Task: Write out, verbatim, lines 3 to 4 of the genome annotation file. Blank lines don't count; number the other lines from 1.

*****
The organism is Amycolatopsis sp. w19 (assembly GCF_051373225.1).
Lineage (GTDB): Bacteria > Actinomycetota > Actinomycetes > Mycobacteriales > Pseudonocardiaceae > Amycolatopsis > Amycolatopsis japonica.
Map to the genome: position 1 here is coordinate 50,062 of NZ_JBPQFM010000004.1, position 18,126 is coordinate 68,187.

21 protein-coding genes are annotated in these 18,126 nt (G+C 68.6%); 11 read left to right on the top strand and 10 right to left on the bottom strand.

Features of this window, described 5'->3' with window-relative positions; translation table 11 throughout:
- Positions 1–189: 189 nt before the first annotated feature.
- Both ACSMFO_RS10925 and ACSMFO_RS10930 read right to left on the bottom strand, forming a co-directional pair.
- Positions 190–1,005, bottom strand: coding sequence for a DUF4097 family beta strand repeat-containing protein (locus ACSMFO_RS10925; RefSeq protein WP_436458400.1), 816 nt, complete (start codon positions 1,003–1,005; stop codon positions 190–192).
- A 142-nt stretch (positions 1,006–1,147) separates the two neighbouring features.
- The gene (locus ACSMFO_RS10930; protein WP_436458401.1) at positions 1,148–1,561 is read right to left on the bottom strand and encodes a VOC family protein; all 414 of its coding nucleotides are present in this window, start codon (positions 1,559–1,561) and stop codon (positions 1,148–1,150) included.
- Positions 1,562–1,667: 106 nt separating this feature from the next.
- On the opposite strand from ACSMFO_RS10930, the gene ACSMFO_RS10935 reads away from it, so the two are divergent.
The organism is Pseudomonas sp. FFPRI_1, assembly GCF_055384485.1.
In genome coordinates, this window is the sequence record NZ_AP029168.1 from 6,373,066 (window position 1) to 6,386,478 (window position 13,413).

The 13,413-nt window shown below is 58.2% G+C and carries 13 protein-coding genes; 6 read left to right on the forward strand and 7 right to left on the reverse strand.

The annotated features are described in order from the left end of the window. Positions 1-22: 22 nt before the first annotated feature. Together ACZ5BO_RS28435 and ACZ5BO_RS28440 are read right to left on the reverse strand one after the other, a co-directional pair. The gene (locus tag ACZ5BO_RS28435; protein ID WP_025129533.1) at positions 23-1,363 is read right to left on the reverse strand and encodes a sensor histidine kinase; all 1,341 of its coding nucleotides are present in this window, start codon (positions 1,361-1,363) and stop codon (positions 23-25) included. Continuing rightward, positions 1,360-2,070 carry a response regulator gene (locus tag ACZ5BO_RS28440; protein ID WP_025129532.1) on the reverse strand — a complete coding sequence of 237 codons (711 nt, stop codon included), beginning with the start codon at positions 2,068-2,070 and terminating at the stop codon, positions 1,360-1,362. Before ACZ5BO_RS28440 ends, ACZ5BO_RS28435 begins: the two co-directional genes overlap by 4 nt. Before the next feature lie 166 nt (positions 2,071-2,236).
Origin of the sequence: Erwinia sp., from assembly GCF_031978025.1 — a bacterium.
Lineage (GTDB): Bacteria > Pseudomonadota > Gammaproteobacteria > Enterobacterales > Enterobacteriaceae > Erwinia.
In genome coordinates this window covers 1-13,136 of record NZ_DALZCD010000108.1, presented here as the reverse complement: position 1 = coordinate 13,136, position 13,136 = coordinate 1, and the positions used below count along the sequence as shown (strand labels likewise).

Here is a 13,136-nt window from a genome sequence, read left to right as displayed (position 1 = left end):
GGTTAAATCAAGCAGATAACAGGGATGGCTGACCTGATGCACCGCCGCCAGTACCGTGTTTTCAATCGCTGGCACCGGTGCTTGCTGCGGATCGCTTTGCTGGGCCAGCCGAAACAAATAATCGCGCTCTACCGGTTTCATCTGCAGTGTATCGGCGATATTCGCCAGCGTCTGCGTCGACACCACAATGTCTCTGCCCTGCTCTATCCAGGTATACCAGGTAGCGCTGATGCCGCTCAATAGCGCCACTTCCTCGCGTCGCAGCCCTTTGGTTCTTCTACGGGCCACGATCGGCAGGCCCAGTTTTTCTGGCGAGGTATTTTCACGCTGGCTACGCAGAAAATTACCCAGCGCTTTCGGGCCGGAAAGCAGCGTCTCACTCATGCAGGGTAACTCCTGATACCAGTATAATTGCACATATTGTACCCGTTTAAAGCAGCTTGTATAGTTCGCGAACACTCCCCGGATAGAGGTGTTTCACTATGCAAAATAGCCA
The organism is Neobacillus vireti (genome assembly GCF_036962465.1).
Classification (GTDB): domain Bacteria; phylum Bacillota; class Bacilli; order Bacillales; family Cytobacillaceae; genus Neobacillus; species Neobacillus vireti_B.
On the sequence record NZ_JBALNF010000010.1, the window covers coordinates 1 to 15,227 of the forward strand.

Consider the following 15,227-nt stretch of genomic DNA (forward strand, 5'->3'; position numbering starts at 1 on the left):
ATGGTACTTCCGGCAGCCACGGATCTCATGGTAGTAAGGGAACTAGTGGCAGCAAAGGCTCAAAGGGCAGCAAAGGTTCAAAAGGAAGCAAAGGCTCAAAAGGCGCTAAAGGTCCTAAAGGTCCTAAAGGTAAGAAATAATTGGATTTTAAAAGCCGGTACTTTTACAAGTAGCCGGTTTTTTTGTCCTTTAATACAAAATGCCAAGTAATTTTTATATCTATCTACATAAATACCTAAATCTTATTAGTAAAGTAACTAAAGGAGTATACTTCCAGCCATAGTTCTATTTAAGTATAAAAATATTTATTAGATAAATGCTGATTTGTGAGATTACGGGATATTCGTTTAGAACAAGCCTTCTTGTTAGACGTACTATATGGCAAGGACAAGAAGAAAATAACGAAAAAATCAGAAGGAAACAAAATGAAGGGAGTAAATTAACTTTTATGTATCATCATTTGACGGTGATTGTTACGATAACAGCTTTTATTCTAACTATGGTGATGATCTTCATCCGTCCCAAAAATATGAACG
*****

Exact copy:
Map to the genome: position 1 here is coordinate 50,062 of NZ_JBPQFM010000004.1, position 18,126 is coordinate 68,187.

21 protein-coding genes are annotated in these 18,126 nt (G+C 68.6%); 11 read left to right on the top strand and 10 right to left on the bottom strand.